In pics: A temple in Andhra Pradesh where devotees go to kill or be killed
There is a temple in Andhra Pradesh where devotees go all equipped to kill or be killed. Every Dussehra night, the Devaragattu temple in Kurnool district of Andhra Pradesh witnesses frenzy where hundreds of men wielding long sticks (lathis) hit each other on heads.
The event, called Banni festival, at the temple located near the Andhra-Karnataka border, draws people from both states in huge numbers. The ritual takes place at midnight when the procession idols of the ruling deities Malamma (Parvati) and Malleshwara Swamy (Shiva) are brought down the hill temple at Neraneki.
Men, mostly farmers, do not budge even as their white shirts are drenched red with blood and the “victory parade” to commemorate the killing of a demon by Mala-Malleshwara continues till the break of dawn.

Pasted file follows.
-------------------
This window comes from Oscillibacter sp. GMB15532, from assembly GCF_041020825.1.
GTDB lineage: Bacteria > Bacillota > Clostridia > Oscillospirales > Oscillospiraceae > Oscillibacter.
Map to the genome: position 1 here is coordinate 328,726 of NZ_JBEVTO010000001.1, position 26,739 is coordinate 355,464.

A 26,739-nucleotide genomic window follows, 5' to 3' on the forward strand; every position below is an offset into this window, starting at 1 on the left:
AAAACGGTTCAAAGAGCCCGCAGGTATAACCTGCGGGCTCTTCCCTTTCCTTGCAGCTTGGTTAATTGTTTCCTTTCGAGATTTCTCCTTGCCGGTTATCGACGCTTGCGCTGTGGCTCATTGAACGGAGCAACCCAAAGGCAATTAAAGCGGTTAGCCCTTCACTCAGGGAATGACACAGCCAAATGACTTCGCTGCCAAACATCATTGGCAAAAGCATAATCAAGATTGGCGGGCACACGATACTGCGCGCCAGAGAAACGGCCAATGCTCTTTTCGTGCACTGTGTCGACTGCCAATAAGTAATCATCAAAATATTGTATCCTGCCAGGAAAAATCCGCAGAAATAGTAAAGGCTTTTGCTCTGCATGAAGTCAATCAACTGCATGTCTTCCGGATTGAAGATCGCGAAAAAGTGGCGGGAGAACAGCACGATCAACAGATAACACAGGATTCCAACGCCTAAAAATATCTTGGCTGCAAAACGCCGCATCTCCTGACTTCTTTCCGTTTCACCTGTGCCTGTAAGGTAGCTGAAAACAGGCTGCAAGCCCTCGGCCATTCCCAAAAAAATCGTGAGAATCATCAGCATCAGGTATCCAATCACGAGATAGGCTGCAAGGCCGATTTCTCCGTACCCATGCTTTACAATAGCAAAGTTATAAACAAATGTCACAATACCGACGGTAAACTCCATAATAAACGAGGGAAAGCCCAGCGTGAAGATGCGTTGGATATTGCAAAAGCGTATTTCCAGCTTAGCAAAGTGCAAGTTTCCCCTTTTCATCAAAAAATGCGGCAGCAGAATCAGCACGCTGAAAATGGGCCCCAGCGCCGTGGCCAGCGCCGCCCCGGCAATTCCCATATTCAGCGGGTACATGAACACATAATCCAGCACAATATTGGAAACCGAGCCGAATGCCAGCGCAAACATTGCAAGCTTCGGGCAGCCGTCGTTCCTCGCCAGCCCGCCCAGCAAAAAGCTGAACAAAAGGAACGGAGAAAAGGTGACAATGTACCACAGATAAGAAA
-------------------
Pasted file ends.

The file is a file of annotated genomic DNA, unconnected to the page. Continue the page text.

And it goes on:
A scene from the Banni festival. HT photo
Medical teams are deployed and doctors ready to stitch heads but many just smear turmeric on the wound and go about the business.
Temple authorities refute any suggestion of violence in the whole episode.
“It is like dandiya only that we use large sticks. Devotees are charged at that time and in the swirling of the sticks some get hurt,” Ramkumar Shastri, a priest at the temple tells HT. “In olden days, it used to be axes, spears etc.”The ritual in the region once under the Vijayanagara Empire is said to be centuries old and according to a local police official, has one hundred years of recorded history.
Banni festival. HT photo
The records though do not show many deaths. According to the district police 113 were injured in 2012, 34 in 2013. On Friday night, 56 were injured. A man was killed in 2006 but police say it was a revenge killing committed with the ritual as a cover-up.
Kurnool SP Ake Ravikrishna says that they conduct awareness camps, clampdown on arrack sale and bind over the anti-social elements but on the Dussehra night, about 1,000 police personnel at the venue are mostly limited to the audience as the sentiments and tempers run high.
Here are some more pictures from the festival: